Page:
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Many Java applications that use shell scripts to configure their environment use the JAVA_HOME environment variable to start the correct version of Java, locate JRE JARs, and so on.

On OSX 10.6, the following paths seem to be valid for this variable

/Library/Java/Home
/System/Library/Frameworks/JavaVM.framework/Home
/System/Library/Frameworks/JavaVM.framework/Versions/Current

Some of these are symlinks to the actual current VM (as defined in the Java Preference pane).

But which one should be used—or is it okay to use any of them?

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4 Answers 4

up vote 378 down vote accepted

Does Snow Leopard still have /usr/libexec/java_home? On 10.5, I just set JAVA_HOME to the output of that command, which should give you the Java path specified in your Java preferences. Here's a snippet from my .bashrc file, which sets this variable:

export JAVA_HOME=$(/usr/libexec/java_home)

I haven't experienced any problems with that technique.

Occasionally I do have to change the value of JAVA_HOME to an earlier version of Java. For example, one program I'm maintaining requires 32-bit Java 5 on OS X, so when using that program, I set JAVA_HOME by running:

export JAVA_HOME=$(/usr/libexec/java_home -v 1.5)

For those of you who don't have java_home in your path add it like this.

sudo ln -s /System/Library/Frameworks/JavaVM.framework/Versions/Current/Commands/java_home /usr/bin/java_home
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4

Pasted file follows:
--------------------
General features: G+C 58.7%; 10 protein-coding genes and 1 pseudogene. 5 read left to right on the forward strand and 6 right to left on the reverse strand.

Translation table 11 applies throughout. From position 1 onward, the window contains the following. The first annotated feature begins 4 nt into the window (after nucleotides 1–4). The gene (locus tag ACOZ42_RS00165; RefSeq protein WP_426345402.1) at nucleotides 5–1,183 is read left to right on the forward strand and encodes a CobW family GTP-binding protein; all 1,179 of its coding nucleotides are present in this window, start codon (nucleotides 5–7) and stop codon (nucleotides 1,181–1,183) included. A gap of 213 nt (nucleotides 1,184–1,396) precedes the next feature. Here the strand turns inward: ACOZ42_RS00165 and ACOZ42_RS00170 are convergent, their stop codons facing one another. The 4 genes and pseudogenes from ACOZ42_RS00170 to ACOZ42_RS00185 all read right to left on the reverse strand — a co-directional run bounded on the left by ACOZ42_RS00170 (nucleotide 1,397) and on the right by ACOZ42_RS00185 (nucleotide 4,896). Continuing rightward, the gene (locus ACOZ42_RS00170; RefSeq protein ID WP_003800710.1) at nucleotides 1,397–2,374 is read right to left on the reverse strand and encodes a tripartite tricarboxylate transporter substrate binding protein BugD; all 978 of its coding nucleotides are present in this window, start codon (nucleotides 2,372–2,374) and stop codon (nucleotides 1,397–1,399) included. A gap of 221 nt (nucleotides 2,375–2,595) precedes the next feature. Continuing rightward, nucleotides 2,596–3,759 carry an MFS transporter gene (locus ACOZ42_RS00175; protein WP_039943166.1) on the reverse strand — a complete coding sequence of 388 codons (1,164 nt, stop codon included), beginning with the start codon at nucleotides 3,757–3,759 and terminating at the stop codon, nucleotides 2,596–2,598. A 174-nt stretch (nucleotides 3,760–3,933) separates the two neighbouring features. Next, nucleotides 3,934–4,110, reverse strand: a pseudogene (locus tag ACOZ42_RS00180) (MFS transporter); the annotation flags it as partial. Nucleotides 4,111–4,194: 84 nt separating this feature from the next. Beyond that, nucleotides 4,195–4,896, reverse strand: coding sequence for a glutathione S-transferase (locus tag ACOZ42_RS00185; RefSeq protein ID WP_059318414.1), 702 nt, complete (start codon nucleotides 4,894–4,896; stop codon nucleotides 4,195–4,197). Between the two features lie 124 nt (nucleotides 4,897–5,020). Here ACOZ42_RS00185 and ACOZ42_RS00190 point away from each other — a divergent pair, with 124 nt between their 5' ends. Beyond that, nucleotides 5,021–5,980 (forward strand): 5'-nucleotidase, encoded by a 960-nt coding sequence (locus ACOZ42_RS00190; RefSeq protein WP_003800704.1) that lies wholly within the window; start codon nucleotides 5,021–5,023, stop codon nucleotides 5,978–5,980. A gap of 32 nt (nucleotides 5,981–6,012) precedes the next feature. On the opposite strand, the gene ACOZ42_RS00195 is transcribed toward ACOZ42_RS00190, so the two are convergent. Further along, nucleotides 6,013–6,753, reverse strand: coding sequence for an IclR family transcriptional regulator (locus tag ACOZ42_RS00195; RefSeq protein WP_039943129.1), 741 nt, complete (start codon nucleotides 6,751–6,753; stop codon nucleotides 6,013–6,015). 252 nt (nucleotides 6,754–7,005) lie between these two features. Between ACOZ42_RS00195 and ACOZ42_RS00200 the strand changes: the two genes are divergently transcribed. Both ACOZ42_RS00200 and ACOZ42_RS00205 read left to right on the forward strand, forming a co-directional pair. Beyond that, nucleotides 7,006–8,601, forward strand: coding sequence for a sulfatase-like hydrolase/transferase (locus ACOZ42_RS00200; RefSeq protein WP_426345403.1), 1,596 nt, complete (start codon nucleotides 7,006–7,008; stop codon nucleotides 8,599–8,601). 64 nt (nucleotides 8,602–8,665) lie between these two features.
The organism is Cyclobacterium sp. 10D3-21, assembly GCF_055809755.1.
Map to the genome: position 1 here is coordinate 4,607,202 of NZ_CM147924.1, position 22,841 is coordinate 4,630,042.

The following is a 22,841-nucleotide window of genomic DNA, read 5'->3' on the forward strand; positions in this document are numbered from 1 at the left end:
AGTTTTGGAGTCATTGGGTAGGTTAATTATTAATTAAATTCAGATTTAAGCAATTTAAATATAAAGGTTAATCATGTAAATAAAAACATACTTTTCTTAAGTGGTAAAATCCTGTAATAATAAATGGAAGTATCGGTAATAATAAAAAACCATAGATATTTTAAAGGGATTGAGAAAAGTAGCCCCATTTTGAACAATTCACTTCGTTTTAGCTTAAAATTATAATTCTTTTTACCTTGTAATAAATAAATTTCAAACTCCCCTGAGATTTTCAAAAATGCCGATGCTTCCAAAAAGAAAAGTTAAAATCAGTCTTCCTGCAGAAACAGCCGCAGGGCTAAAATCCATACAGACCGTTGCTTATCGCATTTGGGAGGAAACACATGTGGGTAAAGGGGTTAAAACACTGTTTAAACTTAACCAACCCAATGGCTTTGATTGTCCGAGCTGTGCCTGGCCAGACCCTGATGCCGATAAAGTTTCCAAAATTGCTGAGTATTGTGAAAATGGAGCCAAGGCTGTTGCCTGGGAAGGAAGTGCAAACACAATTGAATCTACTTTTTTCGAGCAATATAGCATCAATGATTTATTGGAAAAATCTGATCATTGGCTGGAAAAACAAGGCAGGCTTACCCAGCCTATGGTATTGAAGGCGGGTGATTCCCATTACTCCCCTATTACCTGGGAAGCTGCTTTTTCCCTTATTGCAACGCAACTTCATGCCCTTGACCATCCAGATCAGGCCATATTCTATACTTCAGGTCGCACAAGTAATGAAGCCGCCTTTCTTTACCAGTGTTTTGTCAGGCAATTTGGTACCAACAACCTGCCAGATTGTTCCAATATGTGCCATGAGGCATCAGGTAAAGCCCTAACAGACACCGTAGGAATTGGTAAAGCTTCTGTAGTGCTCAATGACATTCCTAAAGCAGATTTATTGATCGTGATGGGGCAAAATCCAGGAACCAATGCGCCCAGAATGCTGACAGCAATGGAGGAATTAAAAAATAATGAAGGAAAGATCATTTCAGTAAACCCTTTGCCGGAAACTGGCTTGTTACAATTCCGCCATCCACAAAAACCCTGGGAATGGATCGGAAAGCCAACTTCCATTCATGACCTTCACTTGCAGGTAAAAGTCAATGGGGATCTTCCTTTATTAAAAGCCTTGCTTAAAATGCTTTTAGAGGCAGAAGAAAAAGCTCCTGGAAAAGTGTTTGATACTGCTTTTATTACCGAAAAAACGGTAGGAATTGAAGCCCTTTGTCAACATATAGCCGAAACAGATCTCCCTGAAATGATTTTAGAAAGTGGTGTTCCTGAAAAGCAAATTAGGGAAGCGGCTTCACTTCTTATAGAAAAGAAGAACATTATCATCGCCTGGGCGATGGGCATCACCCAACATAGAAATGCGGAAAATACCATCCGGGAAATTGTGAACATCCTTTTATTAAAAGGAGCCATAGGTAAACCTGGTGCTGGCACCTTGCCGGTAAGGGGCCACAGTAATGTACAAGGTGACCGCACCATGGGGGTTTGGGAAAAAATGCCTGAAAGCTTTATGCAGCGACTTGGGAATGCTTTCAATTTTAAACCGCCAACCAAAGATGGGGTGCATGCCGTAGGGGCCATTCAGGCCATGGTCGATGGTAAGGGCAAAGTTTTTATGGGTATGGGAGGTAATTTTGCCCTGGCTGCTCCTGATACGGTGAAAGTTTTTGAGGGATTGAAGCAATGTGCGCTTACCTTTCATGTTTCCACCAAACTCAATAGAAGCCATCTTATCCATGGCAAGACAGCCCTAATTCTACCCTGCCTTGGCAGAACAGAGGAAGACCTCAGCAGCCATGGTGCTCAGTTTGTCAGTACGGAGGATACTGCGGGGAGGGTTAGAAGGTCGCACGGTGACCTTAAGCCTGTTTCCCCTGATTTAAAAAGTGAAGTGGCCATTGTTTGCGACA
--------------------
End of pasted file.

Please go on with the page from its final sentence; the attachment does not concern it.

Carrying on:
Snow Leopard does still have /usr/libexec/java_home. Thanks –  Robert Christie Aug 28 '09 at 20:40
8  
So does Lion!!! –  Pablo Santa Cruz Mar 22 '12 at 20:30
12  
Mountain Lion has it too –  sghill Aug 13 '12 at 15:26
    
what is this "/usr/libexec/java_home" ? –  drlobo Apr 5 '13 at 22:40
40  
Still valid for Mavericks –  Pascal Aug 9 '13 at 2:36

Also, it`s interesting to set your PATH to reflect the JDK. After adding JAVA_HOME (which can be done with the example cited by 'mipadi'):

export JAVA_HOME=$(/usr/libexec/java_home)

Add also in ~/.profile:

export PATH=${JAVA_HOME}/bin:$PATH

P.S.: For OSX, I generally use .profile in the HOME dir instead of .bashrc

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For OSX running default bash, I generally use the bash .bash_profile — why do you use than the generic .profile? –  LeeGee Jul 28 at 9:12
    
Since .profile is generic, it will work with sh or bash, while .bash_profile is exclusive to bash. Also this isolates settings from apps that use .bash_profile, like MacPorts. But you can safely use any of the two. See more about it here –  lucasarruda Jul 30 at 20:13
    
— FYI, the link you provided confirms my suspicion that under bash (ie by default), use of .bash_profile overrides .profile. –  LeeGee Jul 31 at 9:43
    
@LeeGee yes, and it does that because .bash_profile is specific, whereas .profile is generic, for all sh variations. –  lucasarruda Aug 4 at 21:08

I tend to use /Library/Java/Home. The way the preferences pane works this should be up to date with your preferred version.

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/bin . and check that it points to the /Library/java and not /System/Library/.. as that one may be outdated. –  JRun Feb 27 at 11:10

Nowadays Java seems to be installed in /Library/Java/JavaVirtualMachines

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On OS X 10.7+ thats the new default folder: wiki.eclipse.org/Eclipse.ini –  lucasarruda May 10 '13 at 22:35
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